The Newest in Motorcycle Safety Features

MotorradunfallDue to the fact that motorcycles lack the physical protection that most other vehicles have – like windows, doors and roofs – it’s natural to assume that bikes are a little more dangerous than cars. However, a recent analysis by the National Highway Traffic Safety Administration revealed that there were less deaths caused by motorcycles last year than there were in the previous year – which means that motorcycle fatalities are decreasing. This could be a result of better driving, or perhaps of new safety features that are increasingly being added to bikes. Take a look at some of the latest safety features available in today’s motorcycles.

An Attempt at Airbags

Anyone enrolled in a mechanic college knows that most motorized vehicles – like cars and trucks – are required to have functioning airbags at all times. However, this is not the case with motorcycles – though auto retailer, Honda, did create a bike featuring an airbag system back in 2006 called the Honda Gold Wing. Because a motorcycle driver is almost fully exposed on his or her bike, there is no real way that an airbag can protect against anything other than a head-on collision – and even at that, full protection is a stretch.

Wearable Safety

Some companies – like Japanese manufacturer RS Taichi – have created jackets and full suits that feature airbags. Those pursuing auto careers understand that there are several methods of use for these types of airbags. The suit (or jacket) can either be physically attached to the bike in some way, or it can be wirelessly connected. When the physical connection between the bike and the suit is broken the airbag will deploy, protecting the driver’s neck. A recent bike to hit the market, the Ducati Multistrada D-Air, uses wireless technology to connect the bike and airbag. This particular bike is equipped with a jacket that wirelessly senses the movements of the bike so that the airbag will deploy in 45 milliseconds once an accident is detected.

Anti-lock Braking Systems

Experts with auto technician training can confirm that anti-lock braking systems (ABS) have long been an effective way of preventing cars and trucks from skidding. So, it should not come as a surprise that this technology was also reinvented, by a company named Bosch, to fit motorcycles. Research has shown that adding ABS to motorcycles can actually reduce the rate of fatal motorcycle accidents by approximately 31 per cent.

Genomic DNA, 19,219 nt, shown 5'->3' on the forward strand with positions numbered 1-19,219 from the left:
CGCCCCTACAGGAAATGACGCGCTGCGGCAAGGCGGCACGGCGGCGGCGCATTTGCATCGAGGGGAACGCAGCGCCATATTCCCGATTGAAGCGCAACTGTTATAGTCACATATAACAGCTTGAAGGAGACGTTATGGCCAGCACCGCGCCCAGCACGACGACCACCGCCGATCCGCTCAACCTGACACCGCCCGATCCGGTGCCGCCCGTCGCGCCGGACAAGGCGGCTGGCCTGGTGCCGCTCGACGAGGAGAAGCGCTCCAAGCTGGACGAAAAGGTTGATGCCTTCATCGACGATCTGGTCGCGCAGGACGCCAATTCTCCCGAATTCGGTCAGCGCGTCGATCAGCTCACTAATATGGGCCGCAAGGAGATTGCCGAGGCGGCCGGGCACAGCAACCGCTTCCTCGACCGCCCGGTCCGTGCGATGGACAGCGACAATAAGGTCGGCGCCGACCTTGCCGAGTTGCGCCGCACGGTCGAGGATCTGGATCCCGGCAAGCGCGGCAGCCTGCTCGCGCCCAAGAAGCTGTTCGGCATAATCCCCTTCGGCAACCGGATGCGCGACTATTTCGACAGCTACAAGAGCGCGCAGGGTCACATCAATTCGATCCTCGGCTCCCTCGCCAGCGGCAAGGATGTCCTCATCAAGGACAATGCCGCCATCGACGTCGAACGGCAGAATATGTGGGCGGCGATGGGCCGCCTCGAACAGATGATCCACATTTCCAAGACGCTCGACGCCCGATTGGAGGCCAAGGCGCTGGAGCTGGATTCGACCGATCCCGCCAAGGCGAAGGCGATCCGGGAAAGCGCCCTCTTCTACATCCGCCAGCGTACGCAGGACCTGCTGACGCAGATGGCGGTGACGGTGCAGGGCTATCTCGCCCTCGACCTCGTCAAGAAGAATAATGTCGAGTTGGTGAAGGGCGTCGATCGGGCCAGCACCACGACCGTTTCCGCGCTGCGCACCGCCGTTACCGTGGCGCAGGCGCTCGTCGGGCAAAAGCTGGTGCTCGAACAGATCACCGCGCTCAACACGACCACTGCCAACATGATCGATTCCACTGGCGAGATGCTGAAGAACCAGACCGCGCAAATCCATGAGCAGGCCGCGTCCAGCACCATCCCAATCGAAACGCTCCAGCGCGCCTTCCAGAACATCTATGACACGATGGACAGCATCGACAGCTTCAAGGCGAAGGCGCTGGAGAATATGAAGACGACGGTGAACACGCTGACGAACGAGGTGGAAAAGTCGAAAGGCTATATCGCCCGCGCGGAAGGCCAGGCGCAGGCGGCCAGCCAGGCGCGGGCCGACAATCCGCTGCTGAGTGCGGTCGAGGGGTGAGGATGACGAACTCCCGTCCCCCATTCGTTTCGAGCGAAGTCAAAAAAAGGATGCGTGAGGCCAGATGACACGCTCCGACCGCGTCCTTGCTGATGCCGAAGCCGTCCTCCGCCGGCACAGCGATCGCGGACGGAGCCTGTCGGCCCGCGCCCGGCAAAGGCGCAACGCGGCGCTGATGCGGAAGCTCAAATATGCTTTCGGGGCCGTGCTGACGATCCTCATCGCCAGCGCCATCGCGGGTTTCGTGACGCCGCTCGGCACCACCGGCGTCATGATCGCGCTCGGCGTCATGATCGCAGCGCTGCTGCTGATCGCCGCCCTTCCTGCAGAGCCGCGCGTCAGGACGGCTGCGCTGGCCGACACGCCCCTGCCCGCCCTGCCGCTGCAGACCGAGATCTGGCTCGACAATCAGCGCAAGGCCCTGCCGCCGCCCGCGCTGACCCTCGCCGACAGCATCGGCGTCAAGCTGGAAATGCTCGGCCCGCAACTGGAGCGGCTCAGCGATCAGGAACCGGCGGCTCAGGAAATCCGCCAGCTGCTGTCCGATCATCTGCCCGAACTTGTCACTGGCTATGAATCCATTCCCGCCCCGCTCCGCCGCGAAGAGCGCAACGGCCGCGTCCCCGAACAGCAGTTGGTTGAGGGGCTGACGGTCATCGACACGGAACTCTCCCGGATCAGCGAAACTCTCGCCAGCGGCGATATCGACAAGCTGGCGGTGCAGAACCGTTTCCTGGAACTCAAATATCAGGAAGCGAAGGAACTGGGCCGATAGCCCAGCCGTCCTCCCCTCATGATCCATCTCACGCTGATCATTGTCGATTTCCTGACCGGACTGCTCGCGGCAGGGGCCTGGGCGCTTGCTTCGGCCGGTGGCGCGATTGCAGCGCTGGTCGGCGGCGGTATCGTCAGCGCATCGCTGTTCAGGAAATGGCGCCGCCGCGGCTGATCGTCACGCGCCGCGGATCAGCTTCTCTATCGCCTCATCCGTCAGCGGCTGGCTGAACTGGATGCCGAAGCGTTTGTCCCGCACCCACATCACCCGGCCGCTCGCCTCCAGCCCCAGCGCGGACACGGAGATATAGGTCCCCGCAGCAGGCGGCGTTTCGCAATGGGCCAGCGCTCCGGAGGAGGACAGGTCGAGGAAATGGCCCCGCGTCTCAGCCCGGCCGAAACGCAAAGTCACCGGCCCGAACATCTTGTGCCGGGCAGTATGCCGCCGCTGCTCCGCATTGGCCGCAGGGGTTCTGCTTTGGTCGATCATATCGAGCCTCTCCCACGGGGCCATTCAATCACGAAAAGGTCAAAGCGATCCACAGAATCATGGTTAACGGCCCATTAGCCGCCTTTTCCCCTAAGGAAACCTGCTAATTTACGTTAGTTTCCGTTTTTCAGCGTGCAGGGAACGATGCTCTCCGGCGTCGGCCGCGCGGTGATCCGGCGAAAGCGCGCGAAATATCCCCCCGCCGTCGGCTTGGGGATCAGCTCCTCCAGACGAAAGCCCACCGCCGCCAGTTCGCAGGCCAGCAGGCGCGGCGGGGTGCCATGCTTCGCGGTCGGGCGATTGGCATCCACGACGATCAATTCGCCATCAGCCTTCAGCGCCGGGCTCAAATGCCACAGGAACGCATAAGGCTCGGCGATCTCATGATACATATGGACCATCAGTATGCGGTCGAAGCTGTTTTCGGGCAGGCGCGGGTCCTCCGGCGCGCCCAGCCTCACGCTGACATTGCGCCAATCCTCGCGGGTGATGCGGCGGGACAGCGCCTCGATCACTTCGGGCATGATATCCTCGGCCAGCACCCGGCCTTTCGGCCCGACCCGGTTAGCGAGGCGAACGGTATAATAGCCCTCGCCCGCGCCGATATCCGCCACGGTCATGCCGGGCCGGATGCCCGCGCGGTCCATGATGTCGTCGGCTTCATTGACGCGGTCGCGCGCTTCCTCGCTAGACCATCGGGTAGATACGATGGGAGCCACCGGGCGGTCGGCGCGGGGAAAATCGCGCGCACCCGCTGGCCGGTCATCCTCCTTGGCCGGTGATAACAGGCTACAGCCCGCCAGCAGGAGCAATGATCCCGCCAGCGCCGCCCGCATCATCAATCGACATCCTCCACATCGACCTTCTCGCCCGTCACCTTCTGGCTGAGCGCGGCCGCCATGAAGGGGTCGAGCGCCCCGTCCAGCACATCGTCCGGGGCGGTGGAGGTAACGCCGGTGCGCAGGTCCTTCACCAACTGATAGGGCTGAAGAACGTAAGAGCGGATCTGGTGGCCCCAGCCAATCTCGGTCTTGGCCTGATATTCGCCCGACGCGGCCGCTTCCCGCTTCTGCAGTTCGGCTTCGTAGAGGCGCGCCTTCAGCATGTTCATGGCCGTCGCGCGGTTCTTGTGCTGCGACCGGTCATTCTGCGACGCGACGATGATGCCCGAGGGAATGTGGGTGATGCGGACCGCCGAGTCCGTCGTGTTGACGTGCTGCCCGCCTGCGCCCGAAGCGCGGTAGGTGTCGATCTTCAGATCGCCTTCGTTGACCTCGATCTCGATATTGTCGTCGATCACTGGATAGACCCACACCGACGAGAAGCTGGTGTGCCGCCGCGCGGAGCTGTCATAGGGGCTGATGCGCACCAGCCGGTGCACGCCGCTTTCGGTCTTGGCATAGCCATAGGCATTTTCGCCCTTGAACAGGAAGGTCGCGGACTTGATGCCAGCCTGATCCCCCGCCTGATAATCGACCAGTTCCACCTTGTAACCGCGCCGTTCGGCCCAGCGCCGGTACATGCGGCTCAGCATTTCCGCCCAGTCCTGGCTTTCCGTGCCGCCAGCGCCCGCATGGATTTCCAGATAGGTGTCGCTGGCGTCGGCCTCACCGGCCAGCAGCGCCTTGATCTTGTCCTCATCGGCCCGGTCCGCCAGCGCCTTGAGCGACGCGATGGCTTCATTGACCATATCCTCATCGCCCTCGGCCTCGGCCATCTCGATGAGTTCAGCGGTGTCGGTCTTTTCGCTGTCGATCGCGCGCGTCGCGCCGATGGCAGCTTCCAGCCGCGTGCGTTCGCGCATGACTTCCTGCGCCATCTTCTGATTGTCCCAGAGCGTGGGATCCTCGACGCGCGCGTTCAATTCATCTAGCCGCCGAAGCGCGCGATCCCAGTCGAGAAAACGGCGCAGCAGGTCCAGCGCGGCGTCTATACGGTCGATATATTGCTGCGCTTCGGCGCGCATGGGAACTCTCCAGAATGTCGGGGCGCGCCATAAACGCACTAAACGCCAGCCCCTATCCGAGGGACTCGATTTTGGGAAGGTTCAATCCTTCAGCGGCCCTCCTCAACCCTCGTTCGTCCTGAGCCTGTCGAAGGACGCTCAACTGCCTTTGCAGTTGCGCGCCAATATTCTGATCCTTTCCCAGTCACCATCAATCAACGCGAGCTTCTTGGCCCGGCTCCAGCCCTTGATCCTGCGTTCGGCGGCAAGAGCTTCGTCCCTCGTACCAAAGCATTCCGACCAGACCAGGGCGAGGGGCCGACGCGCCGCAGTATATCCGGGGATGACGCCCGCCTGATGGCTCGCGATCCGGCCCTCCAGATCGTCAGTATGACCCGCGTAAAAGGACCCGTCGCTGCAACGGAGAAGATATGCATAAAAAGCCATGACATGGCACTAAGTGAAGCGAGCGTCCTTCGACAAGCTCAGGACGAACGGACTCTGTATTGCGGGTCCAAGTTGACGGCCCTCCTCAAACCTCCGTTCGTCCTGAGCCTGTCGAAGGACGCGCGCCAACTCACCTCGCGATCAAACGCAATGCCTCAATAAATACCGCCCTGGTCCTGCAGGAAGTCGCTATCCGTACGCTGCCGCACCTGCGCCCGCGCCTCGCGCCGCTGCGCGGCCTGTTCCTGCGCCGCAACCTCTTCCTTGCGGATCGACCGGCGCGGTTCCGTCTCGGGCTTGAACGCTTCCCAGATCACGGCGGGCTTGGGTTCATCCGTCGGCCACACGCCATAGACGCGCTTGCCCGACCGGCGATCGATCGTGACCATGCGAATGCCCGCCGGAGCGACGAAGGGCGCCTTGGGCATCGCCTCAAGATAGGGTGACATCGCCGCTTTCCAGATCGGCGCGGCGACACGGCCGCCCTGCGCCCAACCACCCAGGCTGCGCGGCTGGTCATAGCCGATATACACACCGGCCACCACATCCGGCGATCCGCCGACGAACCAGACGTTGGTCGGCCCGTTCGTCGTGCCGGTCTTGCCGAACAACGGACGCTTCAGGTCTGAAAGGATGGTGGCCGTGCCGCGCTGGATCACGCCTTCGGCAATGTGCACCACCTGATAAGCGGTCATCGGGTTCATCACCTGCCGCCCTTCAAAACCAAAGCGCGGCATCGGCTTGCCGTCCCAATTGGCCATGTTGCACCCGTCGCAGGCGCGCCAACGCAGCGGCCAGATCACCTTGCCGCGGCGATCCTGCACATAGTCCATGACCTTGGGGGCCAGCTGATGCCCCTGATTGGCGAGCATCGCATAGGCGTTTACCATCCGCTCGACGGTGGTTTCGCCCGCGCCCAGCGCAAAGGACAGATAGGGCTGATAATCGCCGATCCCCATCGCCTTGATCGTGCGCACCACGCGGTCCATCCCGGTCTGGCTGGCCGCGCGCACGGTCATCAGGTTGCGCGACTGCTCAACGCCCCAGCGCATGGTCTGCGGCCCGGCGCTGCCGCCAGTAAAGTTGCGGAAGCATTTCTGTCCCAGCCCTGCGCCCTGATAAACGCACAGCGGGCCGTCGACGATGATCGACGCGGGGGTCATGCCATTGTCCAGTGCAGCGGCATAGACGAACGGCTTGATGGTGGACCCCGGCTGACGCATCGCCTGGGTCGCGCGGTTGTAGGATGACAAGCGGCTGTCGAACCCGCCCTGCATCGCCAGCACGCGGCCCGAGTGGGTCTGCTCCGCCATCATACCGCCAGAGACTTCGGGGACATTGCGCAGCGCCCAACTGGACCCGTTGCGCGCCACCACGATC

The Safe Road King

Harley-Davidson – a major name in the motorcycle industry – launched its Road King model a few years back. The retailer took safety into consideration when this particular bike was being developed and an anti-lock braking system was added in the process. Linked to the ABS is Harley-Davidson’s Reflex Linked Brakes – a system that regulates how much brake power is sent to each wheel.

Light it Up

Motorcycles are able to decelerate at a much quicker pace than any car or truck would, and sometimes a motorcycle driver doesn’t even need to touch his or her brakes to slow down. Anyone with any driving experience at all knows that when the brake lights on a car are illuminated, it means that the car is slowing down – and the same goes for motorcycles (when the brakes are actually used). It does not take an automotive professional to see how this can cause a serious problem for those driving behind motorcycles and it also puts motorcycle drivers in danger.

Innovative Illumination

A start-up company in San Diego is currently trying to get its product, Vololights, on the market. These are lights that will automatically light up when a motorcycle begins to slow down. The best part is that these will illuminate even if the motorcycle driver is not touching the brakes.

Which of these new safety features do you think is most useful for motorcycles?

Categories: ATC News, Surrey
Tags: auto careers, auto technician training, Mechanic college

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